We Met with the Farmer Jason Mann and Advisor Hans Schmitz Monday evening 5: 30 at Zap’s. Jason reported that the Winter Wheat was looking very good and is very pleased with its stance at this point. We went over the grant timeline for 2023. Plant tissue testing to be ordered for April on the winter wheat. Stephanie will call the Farm Bureau in Mount Vernon Indiana to schedule. Jason(Farmer) will be applying Harmony herbicide between the last week in March and the 1st week in April. Stephanie contacted Troy Hinke Chief Biologist, Urban Worm Company to ask when we should apply worm tea, before or after application of Harmony Herbicide. Troy said it is best to apply anything with beneficial biology after applying herbicide, he suggested a few days later would be fine. Jason will let Stephanie know when he applies Harmony and schedule to Spray Wheat with Worm tea a few days to a week following spraying of Harmony Herbicide. Jason(farmer) will call and order soil microbial testing to be done mid June. We will be using the same company as last year. Jason will start harvesting wheat around June 15th. We will plan another application of Tea at the time of planting soybeans. Stephanie will order a plant tissue test of soybeans in August with the Farm bureau of Mount Vernon. Hans Schmitz, Advisor Purdue Extension, will coordinate with a Drone operator to Spray the Soybeans Late August. Hans will schedule our Farmer Field day the same day and possibly hold the event at Alexandria Library. We discussed trying an inline screen filter to be used when loading Tea into a sprayer to try and avoid clogging sprayer nozzles with worm cocoons. Mark will pick one up at the Farm supply store later this week to try it out. Jason will start harvesting Soybeans in November.

April 12, 2023

April 11th,2023- Started Worm Tea 4 pm. Filled four 15 gallon totes 45 gallons with unchlorinated water.

I added 1⁄2 cup of Fish emulsion, 1⁄2 cup of humic acid circulated with an air pump. I then filled 4 tea bags with 5 cups of worm casting each then inserted one into each tote. Tea was aerated for 24 hours. April 12th we used a Milwaukee pump with 3 screen filters attached to triple screen tea to prevent worm cocoon shells from clogging sprayer nozzles. We transferred brewed tea into a 60 gallon water tank. We met Jason Mann (Farmer) at the field site. We used the Milwaukee transfer pump to fill the ATV Sprayer. This process took less than 8 minutes to transfer 45 gallons of tea to the sprayer. Jason sprayed the center test plot of winter wheat with all 45 gallons at a rate of 175 GPA. We decided to apply heavily due to the poor conditions of the field's soil. The normal application would be 5 gallons per acre. It took approximately 30 minutes to spray on all 45 gallons. When finished we filled the sprayer with fresh water and a half cup of bleach using the transfer pump. We cleaned out any leftover residue of worm tea to prevent any biofilm from sticking to tanks , hoses and the transfer pump. The whole process of loading, spraying and the clean up took less than an hour. It went much smoother this year. No clogged sprayer nozzles. Jason is going to order soil to be sampled after winter wheat is harvested.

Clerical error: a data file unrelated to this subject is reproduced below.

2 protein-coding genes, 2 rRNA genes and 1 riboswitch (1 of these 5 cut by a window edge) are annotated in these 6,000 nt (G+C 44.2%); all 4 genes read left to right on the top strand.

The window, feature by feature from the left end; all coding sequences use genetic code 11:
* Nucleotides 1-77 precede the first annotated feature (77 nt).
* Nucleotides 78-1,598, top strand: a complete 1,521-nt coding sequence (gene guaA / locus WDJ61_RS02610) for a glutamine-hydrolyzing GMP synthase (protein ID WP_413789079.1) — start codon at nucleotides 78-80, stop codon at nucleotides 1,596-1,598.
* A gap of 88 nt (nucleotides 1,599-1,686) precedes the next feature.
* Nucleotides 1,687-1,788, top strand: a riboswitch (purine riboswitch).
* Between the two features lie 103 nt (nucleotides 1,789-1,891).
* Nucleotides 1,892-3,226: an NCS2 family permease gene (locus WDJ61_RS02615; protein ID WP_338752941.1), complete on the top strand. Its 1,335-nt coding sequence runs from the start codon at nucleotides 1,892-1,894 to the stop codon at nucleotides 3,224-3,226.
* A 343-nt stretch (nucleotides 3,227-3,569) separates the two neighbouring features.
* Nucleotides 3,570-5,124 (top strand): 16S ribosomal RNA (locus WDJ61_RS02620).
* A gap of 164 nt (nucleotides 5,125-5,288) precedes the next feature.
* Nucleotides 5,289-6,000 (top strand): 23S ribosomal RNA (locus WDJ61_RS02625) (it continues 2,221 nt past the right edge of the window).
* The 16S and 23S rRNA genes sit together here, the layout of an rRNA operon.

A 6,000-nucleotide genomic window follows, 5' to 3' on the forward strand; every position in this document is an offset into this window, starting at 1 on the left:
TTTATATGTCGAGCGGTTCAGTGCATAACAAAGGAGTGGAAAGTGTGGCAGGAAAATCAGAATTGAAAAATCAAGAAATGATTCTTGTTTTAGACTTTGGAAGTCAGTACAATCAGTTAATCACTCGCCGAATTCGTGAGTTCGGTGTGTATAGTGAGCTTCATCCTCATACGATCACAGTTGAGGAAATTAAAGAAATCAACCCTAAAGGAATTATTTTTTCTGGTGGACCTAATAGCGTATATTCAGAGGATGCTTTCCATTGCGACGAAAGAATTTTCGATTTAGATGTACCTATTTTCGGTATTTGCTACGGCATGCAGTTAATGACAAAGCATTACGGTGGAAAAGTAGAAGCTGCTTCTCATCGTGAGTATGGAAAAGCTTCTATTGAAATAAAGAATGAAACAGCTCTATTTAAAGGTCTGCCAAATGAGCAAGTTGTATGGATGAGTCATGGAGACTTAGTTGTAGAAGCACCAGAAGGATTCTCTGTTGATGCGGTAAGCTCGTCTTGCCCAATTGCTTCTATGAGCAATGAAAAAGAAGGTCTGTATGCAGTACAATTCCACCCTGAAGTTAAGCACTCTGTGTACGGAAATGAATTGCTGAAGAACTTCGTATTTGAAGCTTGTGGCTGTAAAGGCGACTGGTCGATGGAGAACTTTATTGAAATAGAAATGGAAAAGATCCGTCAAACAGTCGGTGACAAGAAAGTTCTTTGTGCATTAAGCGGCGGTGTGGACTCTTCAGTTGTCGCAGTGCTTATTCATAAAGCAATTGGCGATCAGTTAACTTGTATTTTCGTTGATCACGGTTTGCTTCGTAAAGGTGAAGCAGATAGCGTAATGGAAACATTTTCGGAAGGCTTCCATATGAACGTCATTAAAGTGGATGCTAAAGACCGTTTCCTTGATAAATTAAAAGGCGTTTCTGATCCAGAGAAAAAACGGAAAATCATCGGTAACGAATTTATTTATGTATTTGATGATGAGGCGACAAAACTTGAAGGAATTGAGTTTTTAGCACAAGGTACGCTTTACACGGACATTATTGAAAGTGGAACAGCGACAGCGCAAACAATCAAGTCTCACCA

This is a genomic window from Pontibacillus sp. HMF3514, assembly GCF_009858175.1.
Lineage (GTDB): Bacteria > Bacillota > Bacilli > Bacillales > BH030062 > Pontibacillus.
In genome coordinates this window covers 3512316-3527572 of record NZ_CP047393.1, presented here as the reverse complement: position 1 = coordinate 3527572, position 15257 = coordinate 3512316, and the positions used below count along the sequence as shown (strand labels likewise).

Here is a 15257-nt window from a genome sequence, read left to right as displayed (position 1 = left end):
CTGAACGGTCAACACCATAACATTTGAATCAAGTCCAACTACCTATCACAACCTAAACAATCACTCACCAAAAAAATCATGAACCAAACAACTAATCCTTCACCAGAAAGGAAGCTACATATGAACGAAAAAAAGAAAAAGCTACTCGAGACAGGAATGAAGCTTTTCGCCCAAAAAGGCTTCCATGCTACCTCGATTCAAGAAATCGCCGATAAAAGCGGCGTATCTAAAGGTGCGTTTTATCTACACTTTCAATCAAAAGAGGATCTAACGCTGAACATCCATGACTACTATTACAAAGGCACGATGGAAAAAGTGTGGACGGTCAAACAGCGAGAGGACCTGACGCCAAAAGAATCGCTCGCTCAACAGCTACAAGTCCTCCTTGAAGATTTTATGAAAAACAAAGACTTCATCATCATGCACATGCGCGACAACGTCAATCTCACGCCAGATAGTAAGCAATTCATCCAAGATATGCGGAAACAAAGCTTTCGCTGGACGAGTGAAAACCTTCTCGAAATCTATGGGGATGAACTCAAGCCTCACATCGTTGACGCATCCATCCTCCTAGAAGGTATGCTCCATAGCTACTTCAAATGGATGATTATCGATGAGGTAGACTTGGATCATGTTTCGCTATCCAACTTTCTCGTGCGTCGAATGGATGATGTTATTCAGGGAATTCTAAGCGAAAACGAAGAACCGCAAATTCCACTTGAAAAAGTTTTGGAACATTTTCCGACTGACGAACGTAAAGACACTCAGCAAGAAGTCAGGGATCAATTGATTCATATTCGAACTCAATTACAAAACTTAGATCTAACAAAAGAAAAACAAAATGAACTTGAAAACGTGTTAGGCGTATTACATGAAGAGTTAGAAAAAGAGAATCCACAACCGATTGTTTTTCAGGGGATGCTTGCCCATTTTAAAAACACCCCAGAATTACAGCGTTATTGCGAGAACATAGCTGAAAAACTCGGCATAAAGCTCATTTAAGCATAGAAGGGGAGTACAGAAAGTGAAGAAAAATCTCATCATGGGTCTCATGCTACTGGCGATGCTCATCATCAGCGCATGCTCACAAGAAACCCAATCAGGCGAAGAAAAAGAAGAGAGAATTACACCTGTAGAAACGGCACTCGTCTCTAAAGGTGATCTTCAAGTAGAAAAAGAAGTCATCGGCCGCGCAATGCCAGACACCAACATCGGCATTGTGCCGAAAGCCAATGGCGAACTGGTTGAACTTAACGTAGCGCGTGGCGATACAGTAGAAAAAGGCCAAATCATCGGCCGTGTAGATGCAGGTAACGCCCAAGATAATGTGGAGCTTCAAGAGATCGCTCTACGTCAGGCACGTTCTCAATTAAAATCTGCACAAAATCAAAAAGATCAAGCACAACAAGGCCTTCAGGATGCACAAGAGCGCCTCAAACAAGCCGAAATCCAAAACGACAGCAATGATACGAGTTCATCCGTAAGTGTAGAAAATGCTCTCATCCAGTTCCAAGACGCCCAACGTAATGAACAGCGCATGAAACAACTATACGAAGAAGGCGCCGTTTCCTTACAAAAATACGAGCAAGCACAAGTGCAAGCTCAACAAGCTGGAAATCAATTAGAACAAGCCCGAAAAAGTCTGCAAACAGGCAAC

Meeting adjourned 7:30pm

June 23. 2023 Harvested Winter wheat

June 28,2023  Planted Soybeans.

July 12, 2023  Sprayed Soybeans

We met Jason Mann at the test field around 6:30 at night.  Loaded 15 gallons of worm tea into his ATV Sprayer. We used a Milwaukee transfer pump with 2 inline screen filters in place. We applied the tea to the center test strip at a rate of 50 gallons an acre.  It took approximately 20 minutes to load and spray the field. The Soybeans have a good stance with no dead spots on the entire test field. We used same processes as previously stated to load sprayer and then clean sprayers.   No problems occurred.

August 7th, 2023 meeting to go over Field day presentation.

We had a short meeting to go over materials to be presented at the upcoming Field day. It was decided Stephanie would be giving the presentation and farmer Jason Mann would answer any questions brought up by the any of the participants.  Hans Schmitz coordinated the event to coincide with upcoming PARP credit event for local farmers sponsored by Nutrient and Purdue Extension on 08/25/2023.  Lunch would be provided at this event.  It was to held at the Posey County Community Center in New Harmony Indiana.  

August 25th, 20203 Field Day